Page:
E-Commerce
According to The Economist, China’s e-commerce sales will soon surpass those of the United States. E-commerce in China is dominated by Alibaba, a family of Chinese Internet-based businesses; two of Alibaba’s portals in 2012 handled $170 billion in sales, more than eBay and Amazon combined. Alibaba also accounts for more than 60 percent of all parcels delivered in China. The Boston Consulting Group indicates that apparel is the most popular e-commerce buying category, comprising 50 percent of all online sales in China, compared to 20 percent in the United States. Digital content makes up one-third of all online sales. By 2020, China’s e-commerce market is expected to be larger than the combined e-commerce markets of the United States, Great Britain, Japan, Germany, and France.
China currently has an estimated 193 million online shoppers, more than any other country. The Boston Consulting Group predicts that e-commerce could account for more than 8 percent of all retail sales in China by 2015. The primary reason for online shopping’s popularity, according to the Acquity Group, a digital marketing and global branding e-commerce company, is that it’s convenient. In addition, consumers find that online shopping gives them greater product selection and provides the ability to compare prices across various vendors.
Lauren Indvik, of Mashable, indicates that there are a number of factors driving China’s e-commerce growth:

· government-subsidized Internet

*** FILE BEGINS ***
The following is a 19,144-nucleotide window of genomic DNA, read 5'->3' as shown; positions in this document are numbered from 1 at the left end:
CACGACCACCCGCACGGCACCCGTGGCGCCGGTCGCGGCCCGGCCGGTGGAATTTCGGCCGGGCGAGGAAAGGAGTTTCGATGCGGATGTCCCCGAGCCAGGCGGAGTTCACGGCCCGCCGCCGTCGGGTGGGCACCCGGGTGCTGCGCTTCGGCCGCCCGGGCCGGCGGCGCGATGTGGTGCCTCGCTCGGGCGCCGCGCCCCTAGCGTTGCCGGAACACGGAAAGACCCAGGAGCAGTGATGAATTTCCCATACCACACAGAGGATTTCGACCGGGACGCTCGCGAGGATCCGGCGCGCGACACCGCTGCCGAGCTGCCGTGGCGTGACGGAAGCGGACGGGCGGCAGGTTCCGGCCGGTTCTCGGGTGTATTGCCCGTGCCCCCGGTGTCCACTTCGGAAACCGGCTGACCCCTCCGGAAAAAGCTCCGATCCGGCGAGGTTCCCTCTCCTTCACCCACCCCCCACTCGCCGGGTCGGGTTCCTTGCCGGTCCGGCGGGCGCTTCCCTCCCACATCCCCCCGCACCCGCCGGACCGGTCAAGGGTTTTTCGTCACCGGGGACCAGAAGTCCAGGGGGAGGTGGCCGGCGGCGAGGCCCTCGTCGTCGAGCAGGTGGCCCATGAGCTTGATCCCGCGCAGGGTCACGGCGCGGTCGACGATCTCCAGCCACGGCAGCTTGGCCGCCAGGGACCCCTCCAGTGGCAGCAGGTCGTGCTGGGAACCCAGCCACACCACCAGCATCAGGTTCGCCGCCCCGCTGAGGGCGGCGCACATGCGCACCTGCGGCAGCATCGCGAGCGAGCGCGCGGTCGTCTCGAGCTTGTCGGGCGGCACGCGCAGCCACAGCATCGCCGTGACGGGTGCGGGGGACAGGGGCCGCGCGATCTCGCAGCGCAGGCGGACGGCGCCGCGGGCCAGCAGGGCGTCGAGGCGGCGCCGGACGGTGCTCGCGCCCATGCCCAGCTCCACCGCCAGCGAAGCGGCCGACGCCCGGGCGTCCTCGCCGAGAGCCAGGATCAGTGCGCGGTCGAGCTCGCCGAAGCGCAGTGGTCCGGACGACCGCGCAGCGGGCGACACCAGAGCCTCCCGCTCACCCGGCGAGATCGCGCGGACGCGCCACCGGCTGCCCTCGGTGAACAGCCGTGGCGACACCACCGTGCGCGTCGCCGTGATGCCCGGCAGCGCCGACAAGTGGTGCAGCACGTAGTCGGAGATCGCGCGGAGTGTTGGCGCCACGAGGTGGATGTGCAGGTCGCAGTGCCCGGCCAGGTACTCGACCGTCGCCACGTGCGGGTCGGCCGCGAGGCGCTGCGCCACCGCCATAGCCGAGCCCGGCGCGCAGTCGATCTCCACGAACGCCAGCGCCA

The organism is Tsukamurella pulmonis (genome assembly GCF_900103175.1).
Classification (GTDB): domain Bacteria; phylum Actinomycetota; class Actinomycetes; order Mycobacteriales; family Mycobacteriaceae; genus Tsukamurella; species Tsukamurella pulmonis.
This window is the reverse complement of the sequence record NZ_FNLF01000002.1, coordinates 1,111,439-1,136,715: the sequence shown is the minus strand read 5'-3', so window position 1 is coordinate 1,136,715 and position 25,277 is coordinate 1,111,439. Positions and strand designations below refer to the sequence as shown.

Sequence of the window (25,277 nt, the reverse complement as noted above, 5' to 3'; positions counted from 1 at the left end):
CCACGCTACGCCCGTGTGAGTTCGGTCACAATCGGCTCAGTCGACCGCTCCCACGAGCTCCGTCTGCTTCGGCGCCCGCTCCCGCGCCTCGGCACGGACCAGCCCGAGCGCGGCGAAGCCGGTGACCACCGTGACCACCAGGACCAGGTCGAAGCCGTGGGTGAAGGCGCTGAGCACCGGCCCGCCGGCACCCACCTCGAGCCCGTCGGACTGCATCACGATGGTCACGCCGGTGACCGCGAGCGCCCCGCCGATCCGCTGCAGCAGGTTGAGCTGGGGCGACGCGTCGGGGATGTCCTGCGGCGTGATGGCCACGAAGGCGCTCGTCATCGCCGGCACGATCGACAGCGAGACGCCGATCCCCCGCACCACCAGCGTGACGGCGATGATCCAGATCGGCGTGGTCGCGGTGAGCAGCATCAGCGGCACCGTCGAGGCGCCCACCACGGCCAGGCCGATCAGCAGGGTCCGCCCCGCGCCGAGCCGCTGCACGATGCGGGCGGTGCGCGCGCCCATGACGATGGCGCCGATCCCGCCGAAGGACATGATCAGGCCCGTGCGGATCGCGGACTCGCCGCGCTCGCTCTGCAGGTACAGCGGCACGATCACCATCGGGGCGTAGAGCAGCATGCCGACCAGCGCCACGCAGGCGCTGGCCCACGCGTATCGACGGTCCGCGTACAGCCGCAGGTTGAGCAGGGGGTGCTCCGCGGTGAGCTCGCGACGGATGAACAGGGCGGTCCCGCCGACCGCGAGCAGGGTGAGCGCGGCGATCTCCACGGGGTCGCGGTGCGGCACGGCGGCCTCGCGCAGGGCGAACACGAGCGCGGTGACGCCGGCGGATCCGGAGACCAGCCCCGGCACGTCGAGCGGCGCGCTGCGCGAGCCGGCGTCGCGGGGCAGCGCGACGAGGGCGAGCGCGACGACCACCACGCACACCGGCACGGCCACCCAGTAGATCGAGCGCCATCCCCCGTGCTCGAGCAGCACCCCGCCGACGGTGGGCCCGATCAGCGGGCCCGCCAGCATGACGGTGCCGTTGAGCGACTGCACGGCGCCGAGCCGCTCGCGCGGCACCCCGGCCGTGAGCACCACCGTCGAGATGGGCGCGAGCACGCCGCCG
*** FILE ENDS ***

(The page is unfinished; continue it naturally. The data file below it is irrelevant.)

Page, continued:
· low shipping costs
· growing middle class

The spread of government-subsidized high-speed Internet access and Internet-connected cell phones provides e-commerce companies with a potential shoppers’ pool of 513 million, or 40 percent of China’s current population. Broadband Internet access in China is relatively inexpensive, around $10 per month, compared with $30 per month in India and $27 per month in Brazil.
Another factor driving China’s e-commerce growth, according to the Boston Consulting Group, is that shipping costs for Chinese companies are about one-sixth those of their American counterparts. This makes ordering goods online relatively inexpensive for the average consumer and gives Chinese e-commerce companies an advantage not enjoyed by those in many other countries.
A third factor driving e-commerce growth, according to the Acquity Group, is that China’s middle class is rapidly expanding and is expected to grow from 200 million to 800 million in the next twenty years. Middle-class shoppers have shown the highest affinity for e-commerce transactions.
Combined, all these factors allow those willing to become involved in China’s growing economy the opportunity to participate and prosper in what will become the principal global economy for at least the next two decades.

References for the data and information contained within the above material can be found in Conducting Business in the Land of the Dragon by Alan Refkin and Scott Cray